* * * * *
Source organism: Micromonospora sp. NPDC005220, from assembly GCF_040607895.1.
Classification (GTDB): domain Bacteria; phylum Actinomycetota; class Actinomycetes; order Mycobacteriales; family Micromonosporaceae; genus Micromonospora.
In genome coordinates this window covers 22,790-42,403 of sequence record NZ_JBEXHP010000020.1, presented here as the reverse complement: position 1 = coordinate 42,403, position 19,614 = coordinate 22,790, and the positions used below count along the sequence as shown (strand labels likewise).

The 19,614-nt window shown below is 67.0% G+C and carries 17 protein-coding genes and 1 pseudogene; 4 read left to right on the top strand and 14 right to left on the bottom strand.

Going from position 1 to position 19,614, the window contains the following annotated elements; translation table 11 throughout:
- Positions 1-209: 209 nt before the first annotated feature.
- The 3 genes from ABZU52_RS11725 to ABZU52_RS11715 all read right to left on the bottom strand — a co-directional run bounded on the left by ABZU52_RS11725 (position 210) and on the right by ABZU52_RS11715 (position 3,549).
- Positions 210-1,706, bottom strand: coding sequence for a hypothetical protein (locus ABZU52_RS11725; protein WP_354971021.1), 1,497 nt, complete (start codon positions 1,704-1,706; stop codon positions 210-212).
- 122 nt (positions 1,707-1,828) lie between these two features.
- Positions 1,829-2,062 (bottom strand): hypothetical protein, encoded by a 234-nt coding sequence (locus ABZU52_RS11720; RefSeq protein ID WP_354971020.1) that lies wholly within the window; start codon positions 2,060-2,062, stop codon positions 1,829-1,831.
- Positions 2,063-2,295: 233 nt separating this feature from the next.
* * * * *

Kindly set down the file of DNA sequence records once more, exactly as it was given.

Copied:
Source organism: Micromonospora sp. NPDC005220, from assembly GCF_040607895.1.
Classification (GTDB): domain Bacteria; phylum Actinomycetota; class Actinomycetes; order Mycobacteriales; family Micromonosporaceae; genus Micromonospora.
In genome coordinates this window covers 22,790-42,403 of sequence record NZ_JBEXHP010000020.1, presented here as the reverse complement: position 1 = coordinate 42,403, position 19,614 = coordinate 22,790, and the positions used below count along the sequence as shown (strand labels likewise).

The 19,614-nt window shown below is 67.0% G+C and carries 17 protein-coding genes and 1 pseudogene; 4 read left to right on the top strand and 14 right to left on the bottom strand.

Going from position 1 to position 19,614, the window contains the following annotated elements; translation table 11 throughout:
- Positions 1-209: 209 nt before the first annotated feature.
- The 3 genes from ABZU52_RS11725 to ABZU52_RS11715 all read right to left on the bottom strand — a co-directional run bounded on the left by ABZU52_RS11725 (position 210) and on the right by ABZU52_RS11715 (position 3,549).
- Positions 210-1,706, bottom strand: coding sequence for a hypothetical protein (locus ABZU52_RS11725; protein WP_354971021.1), 1,497 nt, complete (start codon positions 1,704-1,706; stop codon positions 210-212).
- 122 nt (positions 1,707-1,828) lie between these two features.
- Positions 1,829-2,062 (bottom strand): hypothetical protein, encoded by a 234-nt coding sequence (locus ABZU52_RS11720; RefSeq protein ID WP_354971020.1) that lies wholly within the window; start codon positions 2,060-2,062, stop codon positions 1,829-1,831.
- Positions 2,063-2,295: 233 nt separating this feature from the next.